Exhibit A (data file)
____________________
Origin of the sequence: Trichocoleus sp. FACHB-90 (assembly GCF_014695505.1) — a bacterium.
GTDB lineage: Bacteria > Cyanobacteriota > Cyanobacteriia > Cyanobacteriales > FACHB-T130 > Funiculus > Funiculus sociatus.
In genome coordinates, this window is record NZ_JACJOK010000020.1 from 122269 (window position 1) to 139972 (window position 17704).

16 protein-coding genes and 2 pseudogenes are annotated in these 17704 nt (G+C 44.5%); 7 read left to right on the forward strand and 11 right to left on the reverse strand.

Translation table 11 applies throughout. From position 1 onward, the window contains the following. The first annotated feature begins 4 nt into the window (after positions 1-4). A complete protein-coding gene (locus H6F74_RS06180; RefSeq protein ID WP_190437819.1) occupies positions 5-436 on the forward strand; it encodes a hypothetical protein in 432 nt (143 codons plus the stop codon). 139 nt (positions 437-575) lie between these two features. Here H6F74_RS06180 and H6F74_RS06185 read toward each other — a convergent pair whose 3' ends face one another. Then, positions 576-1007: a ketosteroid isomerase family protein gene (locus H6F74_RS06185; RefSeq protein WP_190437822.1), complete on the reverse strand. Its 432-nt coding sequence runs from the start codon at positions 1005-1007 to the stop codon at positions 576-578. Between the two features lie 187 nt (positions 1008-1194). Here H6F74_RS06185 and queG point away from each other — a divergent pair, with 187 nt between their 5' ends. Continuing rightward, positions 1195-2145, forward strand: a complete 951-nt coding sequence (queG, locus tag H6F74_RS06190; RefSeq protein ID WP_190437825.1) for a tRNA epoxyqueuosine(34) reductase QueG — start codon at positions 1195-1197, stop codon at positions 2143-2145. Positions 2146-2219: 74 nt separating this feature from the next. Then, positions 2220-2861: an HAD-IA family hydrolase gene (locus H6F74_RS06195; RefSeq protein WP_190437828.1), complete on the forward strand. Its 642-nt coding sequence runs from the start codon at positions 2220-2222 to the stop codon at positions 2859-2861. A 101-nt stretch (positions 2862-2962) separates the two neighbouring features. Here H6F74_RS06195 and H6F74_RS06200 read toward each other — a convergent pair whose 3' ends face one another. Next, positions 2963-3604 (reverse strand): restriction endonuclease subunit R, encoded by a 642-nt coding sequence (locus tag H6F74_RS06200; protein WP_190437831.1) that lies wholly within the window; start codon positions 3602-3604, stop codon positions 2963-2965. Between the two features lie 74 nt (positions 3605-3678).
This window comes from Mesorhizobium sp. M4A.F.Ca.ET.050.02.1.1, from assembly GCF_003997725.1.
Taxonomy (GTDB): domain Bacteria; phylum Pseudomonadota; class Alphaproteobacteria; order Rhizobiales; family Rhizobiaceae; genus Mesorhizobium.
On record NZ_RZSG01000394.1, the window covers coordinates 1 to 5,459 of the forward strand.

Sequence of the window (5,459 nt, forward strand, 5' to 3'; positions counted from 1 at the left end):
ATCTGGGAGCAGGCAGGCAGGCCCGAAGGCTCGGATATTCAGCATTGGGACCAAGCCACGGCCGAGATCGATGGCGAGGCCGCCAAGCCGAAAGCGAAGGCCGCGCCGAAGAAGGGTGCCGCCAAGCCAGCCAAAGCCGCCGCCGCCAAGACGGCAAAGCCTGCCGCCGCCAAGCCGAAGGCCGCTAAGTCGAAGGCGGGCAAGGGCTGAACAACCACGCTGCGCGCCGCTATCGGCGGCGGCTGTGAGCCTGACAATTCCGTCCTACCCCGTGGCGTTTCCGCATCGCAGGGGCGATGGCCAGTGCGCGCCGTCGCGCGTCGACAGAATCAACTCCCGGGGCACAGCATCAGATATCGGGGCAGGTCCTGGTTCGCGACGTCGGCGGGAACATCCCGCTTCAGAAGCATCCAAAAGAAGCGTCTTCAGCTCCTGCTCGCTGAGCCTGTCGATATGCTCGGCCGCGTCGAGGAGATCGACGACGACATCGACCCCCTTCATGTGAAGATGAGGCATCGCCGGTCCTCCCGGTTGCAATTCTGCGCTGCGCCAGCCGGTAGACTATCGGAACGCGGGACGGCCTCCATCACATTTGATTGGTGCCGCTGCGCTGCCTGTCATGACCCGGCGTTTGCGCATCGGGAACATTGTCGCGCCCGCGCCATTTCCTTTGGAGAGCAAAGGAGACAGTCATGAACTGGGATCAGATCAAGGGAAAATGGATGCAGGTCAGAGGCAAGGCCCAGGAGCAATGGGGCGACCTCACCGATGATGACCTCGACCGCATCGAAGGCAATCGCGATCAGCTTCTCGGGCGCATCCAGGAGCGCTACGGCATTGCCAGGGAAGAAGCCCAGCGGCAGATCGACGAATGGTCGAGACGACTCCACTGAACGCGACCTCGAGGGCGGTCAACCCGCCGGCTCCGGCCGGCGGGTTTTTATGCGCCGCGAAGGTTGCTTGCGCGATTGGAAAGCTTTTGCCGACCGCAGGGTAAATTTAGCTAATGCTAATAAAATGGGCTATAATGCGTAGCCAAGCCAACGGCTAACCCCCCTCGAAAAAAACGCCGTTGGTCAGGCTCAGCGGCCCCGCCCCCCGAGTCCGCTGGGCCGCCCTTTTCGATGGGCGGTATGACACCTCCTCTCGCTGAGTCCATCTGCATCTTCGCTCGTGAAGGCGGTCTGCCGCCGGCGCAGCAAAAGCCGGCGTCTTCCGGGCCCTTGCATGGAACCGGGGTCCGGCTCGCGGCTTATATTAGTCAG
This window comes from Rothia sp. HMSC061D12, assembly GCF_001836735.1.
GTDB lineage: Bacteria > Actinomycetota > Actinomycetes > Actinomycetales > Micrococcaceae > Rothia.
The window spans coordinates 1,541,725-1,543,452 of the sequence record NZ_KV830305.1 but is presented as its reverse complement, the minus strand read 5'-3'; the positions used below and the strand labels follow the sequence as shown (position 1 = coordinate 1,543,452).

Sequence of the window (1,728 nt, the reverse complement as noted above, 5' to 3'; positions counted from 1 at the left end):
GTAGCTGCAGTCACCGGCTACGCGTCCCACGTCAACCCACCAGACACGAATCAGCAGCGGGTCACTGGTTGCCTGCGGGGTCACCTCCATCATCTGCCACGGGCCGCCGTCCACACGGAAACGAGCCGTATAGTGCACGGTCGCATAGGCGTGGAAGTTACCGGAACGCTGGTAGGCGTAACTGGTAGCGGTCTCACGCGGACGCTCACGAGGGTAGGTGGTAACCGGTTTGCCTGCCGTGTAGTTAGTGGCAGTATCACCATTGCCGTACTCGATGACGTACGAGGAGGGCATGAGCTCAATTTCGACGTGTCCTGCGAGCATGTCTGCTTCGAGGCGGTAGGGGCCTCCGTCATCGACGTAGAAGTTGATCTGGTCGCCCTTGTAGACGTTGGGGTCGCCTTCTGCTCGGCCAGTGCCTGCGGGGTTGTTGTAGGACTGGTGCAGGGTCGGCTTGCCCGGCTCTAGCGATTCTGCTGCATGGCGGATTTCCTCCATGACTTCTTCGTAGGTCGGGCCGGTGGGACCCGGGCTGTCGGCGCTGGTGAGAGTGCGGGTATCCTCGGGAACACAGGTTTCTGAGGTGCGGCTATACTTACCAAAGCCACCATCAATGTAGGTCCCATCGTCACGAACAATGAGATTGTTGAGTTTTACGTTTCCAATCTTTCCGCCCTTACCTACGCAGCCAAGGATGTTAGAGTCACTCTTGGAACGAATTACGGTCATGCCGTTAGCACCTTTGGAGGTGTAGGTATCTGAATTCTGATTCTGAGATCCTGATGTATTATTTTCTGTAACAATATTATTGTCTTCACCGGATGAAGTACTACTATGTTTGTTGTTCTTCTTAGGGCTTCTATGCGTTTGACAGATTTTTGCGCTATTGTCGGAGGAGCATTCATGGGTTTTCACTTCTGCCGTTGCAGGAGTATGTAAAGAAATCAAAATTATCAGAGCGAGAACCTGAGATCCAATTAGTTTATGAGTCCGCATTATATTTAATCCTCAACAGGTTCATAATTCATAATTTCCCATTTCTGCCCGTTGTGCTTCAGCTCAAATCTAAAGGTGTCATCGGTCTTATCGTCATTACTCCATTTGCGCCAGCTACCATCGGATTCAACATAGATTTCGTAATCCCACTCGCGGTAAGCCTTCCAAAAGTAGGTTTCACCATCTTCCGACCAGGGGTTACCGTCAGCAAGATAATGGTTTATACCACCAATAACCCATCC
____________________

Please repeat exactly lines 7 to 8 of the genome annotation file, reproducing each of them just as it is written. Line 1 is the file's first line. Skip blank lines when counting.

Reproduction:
Taxonomy (GTDB): domain Bacteria; phylum Pseudomonadota; class Alphaproteobacteria; order Rhizobiales; family Rhizobiaceae; genus Mesorhizobium.
On record NZ_RZSG01000394.1, the window covers coordinates 1 to 5,459 of the forward strand.